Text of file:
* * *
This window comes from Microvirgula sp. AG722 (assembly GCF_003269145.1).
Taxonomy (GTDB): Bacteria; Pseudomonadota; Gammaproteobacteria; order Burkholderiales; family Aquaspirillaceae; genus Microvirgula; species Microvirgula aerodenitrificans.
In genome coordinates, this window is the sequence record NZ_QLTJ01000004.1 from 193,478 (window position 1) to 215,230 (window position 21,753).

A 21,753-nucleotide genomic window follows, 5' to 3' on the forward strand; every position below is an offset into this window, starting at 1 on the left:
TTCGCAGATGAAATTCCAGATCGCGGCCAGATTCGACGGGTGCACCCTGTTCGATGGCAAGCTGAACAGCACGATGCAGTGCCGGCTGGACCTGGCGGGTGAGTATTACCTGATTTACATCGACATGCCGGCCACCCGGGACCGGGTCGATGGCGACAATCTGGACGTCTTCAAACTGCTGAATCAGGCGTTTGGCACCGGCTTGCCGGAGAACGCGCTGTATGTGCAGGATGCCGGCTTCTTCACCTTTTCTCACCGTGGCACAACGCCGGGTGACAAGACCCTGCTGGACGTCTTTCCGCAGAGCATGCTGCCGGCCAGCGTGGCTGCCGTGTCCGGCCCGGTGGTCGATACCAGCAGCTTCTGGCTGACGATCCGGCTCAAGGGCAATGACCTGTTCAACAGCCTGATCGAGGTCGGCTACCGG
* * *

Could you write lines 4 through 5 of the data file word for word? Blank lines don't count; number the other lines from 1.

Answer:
A 21,753-nucleotide genomic window follows, 5' to 3' on the forward strand; every position below is an offset into this window, starting at 1 on the left:
TTCGCAGATGAAATTCCAGATCGCGGCCAGATTCGACGGGTGCACCCTGTTCGATGGCAAGCTGAACAGCACGATGCAGTGCCGGCTGGACCTGGCGGGTGAGTATTACCTGATTTACATCGACATGCCGGCCACCCGGGACCGGGTCGATGGCGACAATCTGGACGTCTTCAAACTGCTGAATCAGGCGTTTGGCACCGGCTTGCCGGAGAACGCGCTGTATGTGCAGGATGCCGGCTTCTTCACCTTTTCTCACCGTGGCACAACGCCGGGTGACAAGACCCTGCTGGACGTCTTTCCGCAGAGCATGCTGCCGGCCAGCGTGGCTGCCGTGTCCGGCCCGGTGGTCGATACCAGCAGCTTCTGGCTGACGATCCGGCTCAAGGGCAATGACCTGTTCAACAGCCTGATCGAGGTCGGCTACCGG